If it will be the Greens, at the moment unlikely, but some signals have already been sent out from CDU leaders to them, the situation would be much more unstable, not only due to many positions, especially in the energy policy, the educational policy and the tax policy, where the two parties are still diametrically in opposition to each other, but also because they wouldn't have enough votes together in the Bundesrat. In terms of their future electorate, the Greens face the danger of stagnating at their current low levels if they join this coalition, as they will surely not gain any left-wing voters back by doing so, and the bourgeois right-wing voters would probably see themselves represented by the CDU anyway. Additionally, the CDU would bend over backwards even more from their old, i.e. pro-business, pro-nuclear, anti-ecological ways and try to become even more “green” (they are already following the green “mainstream”, with Merkel dubbed “Klimakanzlerin” and Seehofer, Bavarian PM of the CSU, until recently pro-nuclear, dubbing himself “champion of the Energiewende”) and thus gain from or keep those more ecologically-minded from the bourgeois voter clientele that they share and compete for with the Greens. This could mean all but the end of their existence as a major party for the Greens and certainly would not bring them closer to the left, but could lead to them being completely absorbed by a large, all-encompassing, ecological-bourgeois-conservative centrist Merkelian greenish CDU. The “black-green” coalition would, or could, mean the “kiss of death” for the Greens; they might be “embraced”, stifled or absorbed to death by the CDU (as the FDP was). But, as with the SPD's future, the Green party's also depends on the future leadership of the party and on their steadfastness in the coalition (but so far, no truly charismatic leader such as Joschka Fischer in the 2000s is to be seen).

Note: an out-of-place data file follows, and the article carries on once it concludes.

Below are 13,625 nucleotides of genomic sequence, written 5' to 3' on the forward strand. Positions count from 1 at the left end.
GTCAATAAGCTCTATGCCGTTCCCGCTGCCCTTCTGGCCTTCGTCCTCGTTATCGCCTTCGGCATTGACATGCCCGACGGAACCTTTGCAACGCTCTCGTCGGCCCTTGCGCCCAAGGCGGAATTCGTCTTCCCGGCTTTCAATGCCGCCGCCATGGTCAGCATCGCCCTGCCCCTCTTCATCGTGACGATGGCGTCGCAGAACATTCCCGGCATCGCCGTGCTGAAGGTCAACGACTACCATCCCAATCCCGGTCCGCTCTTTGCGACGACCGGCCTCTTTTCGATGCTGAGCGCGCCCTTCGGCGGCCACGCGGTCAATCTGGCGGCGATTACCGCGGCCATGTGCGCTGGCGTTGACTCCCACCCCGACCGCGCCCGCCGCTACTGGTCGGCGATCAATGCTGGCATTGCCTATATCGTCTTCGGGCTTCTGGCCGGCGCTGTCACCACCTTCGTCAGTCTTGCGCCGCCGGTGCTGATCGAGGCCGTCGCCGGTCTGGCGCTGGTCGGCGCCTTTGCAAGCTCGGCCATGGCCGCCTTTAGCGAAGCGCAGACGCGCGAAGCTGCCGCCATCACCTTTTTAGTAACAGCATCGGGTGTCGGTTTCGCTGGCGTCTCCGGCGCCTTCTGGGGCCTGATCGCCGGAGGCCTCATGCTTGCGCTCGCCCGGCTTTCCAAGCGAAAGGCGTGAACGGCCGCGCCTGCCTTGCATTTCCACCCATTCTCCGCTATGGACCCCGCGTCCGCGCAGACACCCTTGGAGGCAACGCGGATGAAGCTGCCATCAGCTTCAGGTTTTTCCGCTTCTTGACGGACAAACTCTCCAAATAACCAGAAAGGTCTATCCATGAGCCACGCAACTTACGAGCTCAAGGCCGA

Would this mean, with the fifth party, the FDP, gone, the end of the four-party system in four years (if one excludes the return of the FDP to significance, which might well happen, though), with the Linke as the only small party remaining? This depends on the Greens and on another smaller party, one in the right-wing camp. There, a new eurosceptic party is waiting in the wings to possibly gain access to state parliaments, replacing the FPD. But this party, the “Alternative für Deutschland”, is being excluded from cooperation as anti-European by the CDU and as neo-Nazi by the left wing. If it makes its way into parliament and if the “Linke” is still excluded from any participation in a future government, then only two (with the Greens three) parties remain as partners availabe for a coalition. A truly left-wing government would then be impossible, as would a clearly right-wing government (if the FDP doesn't recover significantly, and there is no sign of that); Germany would be locked in a permanent Grand Coalition, for the better or worse, but at least with no perspective of radical reforms towards either side of the political spectrum, but even less likely towards the left (as the CDU will remain the strongest party, and pro-business and financial lobbys will remain strong). Therefore, with an SPD-Green-Left coalition impossible and unwanted by the SPD, a Grand Coalition for the next four years, with the perspective of a clearly left-wing government afterwards, is the better option with regard to a participation of the SPD in government (in comparison to the Greens strong enough to avoid absorption by the CDU), the survival of the Greens as a (still more) left-wing party in Germany and the role of the Left party as the then only social democratic opposition force strengthening the left wing.